Judge refuses to bar expert testimony at accused kidnapper's trial

Judge refuses to bar expert testimony at accused kidnapper's trial

URBANA — U.S. District Court Judge Colin Bruce has denied a request by attorneys for accused kidnapper and killer Brendt Christensen to bar expert testimony from the government.

In a 13-page order Wednesday, Bruce knocked down the attorneys' argument that prosecutors failed to provide them with analyses of forensic evidence by the Dec. 15 deadline.

"The government's response demonstrates that this is simply not true," Bruce wrote. "Rather than appearing to be stonewalling defendant and being uncooperative, the government's response reveals that the government has been forthcoming with the disclosures, quick to respond to any inquiry from defendant, and quick to keep defendant apprised of incoming reports, information, evidence, etc."

Christensen was arrested June 30 on kidnapping charges in the June 9 disappearance of visiting University of Illinois scholar Yingying Zhang. Later, the government amended the charge to kidnapping resulting in death, even though Ms. Zhang's body has not been found. Christensen is also charged with lying to federal agents.

In their request, Christensen's lawyers said they had only received one set of test results and didn't receive summaries of expert testimony that meet the requirements of the Federal Rule of Criminal Procedure.

In their response, prosecutors disagreed, saying they had more than met the requirements and provided more than 500 pages of DNA and blood evidence, a hard-disk drive with raw electronic evidence, a copy of the fingerprint analysis report, law-enforcement reports and cellphone records.

Prosecutors also said that in cases where a deadline was missed, it was because FBI analysts had not yet completed their reports.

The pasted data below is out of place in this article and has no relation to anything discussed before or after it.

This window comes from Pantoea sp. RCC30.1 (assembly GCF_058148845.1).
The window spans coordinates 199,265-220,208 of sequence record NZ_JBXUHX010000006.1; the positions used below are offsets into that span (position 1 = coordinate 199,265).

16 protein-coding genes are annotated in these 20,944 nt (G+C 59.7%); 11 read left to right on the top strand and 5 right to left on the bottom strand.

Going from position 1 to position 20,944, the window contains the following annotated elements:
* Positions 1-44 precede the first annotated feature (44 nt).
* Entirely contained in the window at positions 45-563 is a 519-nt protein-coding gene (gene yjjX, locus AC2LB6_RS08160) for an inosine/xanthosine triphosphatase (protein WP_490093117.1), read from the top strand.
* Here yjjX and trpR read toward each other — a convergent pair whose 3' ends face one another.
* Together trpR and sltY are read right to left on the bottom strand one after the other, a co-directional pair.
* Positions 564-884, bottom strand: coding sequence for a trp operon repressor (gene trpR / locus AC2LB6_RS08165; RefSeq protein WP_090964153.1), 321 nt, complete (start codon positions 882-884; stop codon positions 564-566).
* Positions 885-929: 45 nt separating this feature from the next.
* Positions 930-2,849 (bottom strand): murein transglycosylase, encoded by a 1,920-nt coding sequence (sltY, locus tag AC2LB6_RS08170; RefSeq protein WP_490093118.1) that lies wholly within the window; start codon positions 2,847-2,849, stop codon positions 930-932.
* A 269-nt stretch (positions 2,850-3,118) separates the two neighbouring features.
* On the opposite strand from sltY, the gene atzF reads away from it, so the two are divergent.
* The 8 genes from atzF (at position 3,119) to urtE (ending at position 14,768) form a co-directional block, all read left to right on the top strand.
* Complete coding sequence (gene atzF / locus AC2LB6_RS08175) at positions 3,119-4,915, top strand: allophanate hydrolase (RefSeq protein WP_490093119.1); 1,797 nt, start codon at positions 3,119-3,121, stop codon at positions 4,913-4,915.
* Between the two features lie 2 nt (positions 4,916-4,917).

In his ruling, Bruce agreed, saying Christensen's lawyers filed their motion "with inaccurate claims," while requesting "the most drastic and punishing remedy" available: barring expert testimony.

He said prosecutors have been complying with local and federal rules and replying to requests from Christensen's lawyers in a timely manner.

"If there has been any sort of violation ... it certainly does not rise to the level necessary to bar the expert from testifying," Bruce wrote.

If Christensen's lawyers still aren't able to obtain the forensic analyses they're seeking in the coming weeks, Bruce said he may revisit the issue.

But he encouraged both sides to cooperate.

"The court gently reminds everyone that neither the attorneys involved, defendant himself, the court, nor the public benefit when a party files a motion filled with hyperbole and inflated claims," Bruce wrote. "Rather, everyone involved is better served during the pretrial process when a collegial and cooperative atmosphere is fostered, and the parties conduct themselves in a professional manner to accomplish the task of being fully and fairly prepared for trial."

Bruce has yet to rule on the 12 pretrial motions filed Monday by Christensen's lawyers, including requests to suppress certain evidence, change the venue of the trial and to drop the kidnapping resulting in death charge against Christensen.

Prosecutors have until Jan. 29 to respond to those motions.

Christensen's trial is scheduled to begin Feb. 27, and the government has until Feb. 1 to decide whether to seek the death penalty, a decision that will ultimately be made by U.S. Attorney General Jeff Sessions.

If the death penalty is sought, the trial is expected to be delayed.